The print landscape is changing swiftly, web journals are now forced to innovate as a result, and blah blah blah — you know all of this. What we’ve seen this year, in addition to an exciting crop of brand new literary magazines (a warm welcome to all of them!) is a healthy number of artistic outlets trying new things. Literary magazines are exploring alternative publishing techniques, and whether it’s a new way to deliver something on dead trees or an exciting twist on the traditional idea of submissions, we applaud it. Here are some of the publications (okay, not all of them are “litmags”) that came up with fresh ideas this year. Read them! Submit your work to them! Share with friends! But ignore them at your own peril. These publishing outlets are thinking outside the box. … Read More
The newly released big biography of David Foster Wallace, entitled Every Love Story is a Ghost Story and written by New Yorker scribe D.T. Max, gives a nitty-gritty look at Wallace as a troubled, tortured artist and human being. But DTM on DFW is also a primer on the growth of this particular writer — throughout the text we get mentions of the exact books Wallace read, and when, and how they formed his style. Here are just eight of them (one is a short story), along with the relevant excerpt from Max’s book. Follow along to become the next David Foster Wallace — or maybe just a little more well-read. … Read More
We’ve been hearing that print is dead for years now. It obviously isn’t true: look at the beautiful food magazine Lucky Peach, or any issue of McSweeney’s, or the excitement around reissues of old classics with fresh cover designs (Peter Mendelsund’s Kafka editions, anyone?), or any other print book with striking presentation (the paperbacks of Bolaño’s 2666 or Murakami’s 1Q84, to name just a couple). Yet the Web has grown into an equally great place for lovely presentation of lovely writing. Long-established journalism outlets have moved their book coverage online, or revamped it— check out the Slate Book Review, or the New Yorker’s renamed Page-Turner blog — but scores of literary magazines have been killing it online for years.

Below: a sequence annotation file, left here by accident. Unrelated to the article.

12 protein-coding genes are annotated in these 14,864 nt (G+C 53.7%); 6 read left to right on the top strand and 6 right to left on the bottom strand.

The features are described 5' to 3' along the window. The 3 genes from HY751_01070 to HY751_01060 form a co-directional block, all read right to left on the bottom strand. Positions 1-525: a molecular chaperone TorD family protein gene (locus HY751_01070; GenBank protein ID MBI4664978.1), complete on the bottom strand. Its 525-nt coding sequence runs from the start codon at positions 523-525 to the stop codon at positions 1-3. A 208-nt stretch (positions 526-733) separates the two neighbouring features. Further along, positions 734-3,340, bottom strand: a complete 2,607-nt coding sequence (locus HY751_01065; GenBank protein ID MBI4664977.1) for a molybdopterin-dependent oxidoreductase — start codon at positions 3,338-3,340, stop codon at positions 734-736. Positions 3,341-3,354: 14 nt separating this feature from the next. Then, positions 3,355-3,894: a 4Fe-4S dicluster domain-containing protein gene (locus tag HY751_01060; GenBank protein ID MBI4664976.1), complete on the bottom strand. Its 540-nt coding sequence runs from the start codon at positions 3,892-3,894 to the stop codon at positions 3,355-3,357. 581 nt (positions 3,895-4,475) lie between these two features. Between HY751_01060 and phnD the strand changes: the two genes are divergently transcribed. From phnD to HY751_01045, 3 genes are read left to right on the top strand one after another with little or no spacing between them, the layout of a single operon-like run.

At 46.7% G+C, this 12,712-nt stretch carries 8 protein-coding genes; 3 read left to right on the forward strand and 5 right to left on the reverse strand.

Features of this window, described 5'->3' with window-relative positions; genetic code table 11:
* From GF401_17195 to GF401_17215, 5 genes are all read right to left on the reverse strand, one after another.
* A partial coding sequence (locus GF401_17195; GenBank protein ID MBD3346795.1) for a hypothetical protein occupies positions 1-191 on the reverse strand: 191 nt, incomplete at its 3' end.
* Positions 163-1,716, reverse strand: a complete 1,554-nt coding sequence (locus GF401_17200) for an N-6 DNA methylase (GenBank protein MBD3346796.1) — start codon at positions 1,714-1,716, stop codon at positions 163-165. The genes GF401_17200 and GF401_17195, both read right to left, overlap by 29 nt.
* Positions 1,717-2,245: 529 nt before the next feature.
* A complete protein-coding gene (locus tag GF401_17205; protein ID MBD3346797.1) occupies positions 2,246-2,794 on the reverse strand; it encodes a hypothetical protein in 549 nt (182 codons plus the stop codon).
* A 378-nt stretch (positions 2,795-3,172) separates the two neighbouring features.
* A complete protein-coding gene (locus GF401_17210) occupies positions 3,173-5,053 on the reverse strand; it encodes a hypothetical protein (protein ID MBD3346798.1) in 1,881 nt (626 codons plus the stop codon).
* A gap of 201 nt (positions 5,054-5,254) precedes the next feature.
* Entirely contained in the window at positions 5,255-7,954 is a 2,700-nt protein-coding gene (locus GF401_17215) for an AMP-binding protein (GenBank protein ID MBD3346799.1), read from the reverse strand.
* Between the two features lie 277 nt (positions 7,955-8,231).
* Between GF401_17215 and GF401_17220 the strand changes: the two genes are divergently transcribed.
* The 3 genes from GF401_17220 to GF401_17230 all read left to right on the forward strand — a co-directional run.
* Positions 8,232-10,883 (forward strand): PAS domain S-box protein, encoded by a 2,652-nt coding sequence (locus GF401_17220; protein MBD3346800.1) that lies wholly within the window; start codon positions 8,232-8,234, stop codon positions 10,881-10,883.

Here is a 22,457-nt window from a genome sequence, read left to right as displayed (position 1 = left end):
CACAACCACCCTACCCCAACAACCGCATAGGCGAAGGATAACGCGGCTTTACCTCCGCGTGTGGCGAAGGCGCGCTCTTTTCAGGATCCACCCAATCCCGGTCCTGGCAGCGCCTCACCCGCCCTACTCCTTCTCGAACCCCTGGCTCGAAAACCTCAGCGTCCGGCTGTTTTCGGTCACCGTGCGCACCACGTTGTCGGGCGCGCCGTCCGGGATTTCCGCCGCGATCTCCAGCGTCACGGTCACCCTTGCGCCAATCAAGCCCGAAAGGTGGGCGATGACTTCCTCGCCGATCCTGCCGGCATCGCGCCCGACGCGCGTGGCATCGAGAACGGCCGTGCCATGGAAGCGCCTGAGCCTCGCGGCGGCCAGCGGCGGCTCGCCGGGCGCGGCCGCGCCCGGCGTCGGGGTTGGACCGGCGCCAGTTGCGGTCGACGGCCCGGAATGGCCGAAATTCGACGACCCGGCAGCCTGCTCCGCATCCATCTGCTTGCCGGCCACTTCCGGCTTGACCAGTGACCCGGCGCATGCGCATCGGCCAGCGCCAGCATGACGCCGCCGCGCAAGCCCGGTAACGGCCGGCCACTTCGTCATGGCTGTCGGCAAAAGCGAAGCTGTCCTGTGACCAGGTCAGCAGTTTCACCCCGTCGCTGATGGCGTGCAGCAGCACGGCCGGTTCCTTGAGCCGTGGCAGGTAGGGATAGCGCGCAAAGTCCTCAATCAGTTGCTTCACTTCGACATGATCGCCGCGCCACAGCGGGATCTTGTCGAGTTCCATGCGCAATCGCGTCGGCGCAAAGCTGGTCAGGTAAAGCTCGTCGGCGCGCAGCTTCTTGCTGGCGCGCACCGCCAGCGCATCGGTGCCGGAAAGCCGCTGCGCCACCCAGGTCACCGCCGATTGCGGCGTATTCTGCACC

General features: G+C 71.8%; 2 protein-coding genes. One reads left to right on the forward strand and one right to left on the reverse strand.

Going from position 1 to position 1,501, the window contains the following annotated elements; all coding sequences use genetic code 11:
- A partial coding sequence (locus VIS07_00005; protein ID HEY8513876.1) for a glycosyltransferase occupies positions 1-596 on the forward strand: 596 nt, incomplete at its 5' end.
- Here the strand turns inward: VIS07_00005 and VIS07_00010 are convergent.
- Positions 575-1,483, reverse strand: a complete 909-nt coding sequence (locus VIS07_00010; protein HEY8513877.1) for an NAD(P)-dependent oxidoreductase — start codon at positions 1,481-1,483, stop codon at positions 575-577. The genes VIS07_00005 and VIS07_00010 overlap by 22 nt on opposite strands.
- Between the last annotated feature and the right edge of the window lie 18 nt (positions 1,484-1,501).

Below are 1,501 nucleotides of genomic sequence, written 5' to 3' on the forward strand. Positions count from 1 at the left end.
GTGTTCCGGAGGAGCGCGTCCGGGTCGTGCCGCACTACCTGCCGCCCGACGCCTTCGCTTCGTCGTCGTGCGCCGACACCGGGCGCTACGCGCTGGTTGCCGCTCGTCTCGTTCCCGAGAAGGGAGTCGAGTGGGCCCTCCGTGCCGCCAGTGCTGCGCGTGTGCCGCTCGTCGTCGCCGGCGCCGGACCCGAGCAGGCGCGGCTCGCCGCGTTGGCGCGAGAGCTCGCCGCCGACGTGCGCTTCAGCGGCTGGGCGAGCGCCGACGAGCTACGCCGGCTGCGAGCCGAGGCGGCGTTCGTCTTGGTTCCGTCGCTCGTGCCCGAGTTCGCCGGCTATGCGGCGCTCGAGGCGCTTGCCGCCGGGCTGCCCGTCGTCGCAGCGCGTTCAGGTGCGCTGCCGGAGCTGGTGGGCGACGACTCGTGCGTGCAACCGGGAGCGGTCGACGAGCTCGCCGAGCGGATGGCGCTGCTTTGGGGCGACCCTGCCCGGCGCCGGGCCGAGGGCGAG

We’d like to present just a few that have particularly nice design online. Some of these are print magazines that also publish on the Web, while some are online-only. Alert: this is by no means a ranking of the best literary magazines! Nor are we evaluating the literary style of these publications. We just want to share a sampling of those with great-looking web sites. Still, sound off in the comments, litnerds, and let us know which is your favorite, and which ones we forgot. … Read More
A couple weeks ago we posted about the books that might make you undateable — at least in the eyes of those who might, perhaps, yes, judge your romantic appeal based on the book you’re reading. (Sorry, but this is a thing that happens.) We were inspired by a Paris Review blog post about the books guys should read to attract girls. But what about the inverse? What kind of books might make a girl appealing to guys? Culled from a number of anecdotal conversations with young men that read, collated by us, here’s a sampling of books the ladies might consider sticking their noses into if they’re hoping to catch that special literary fly guy’s eye on the subway, at the bus station, in the library or around the copier room. … Read More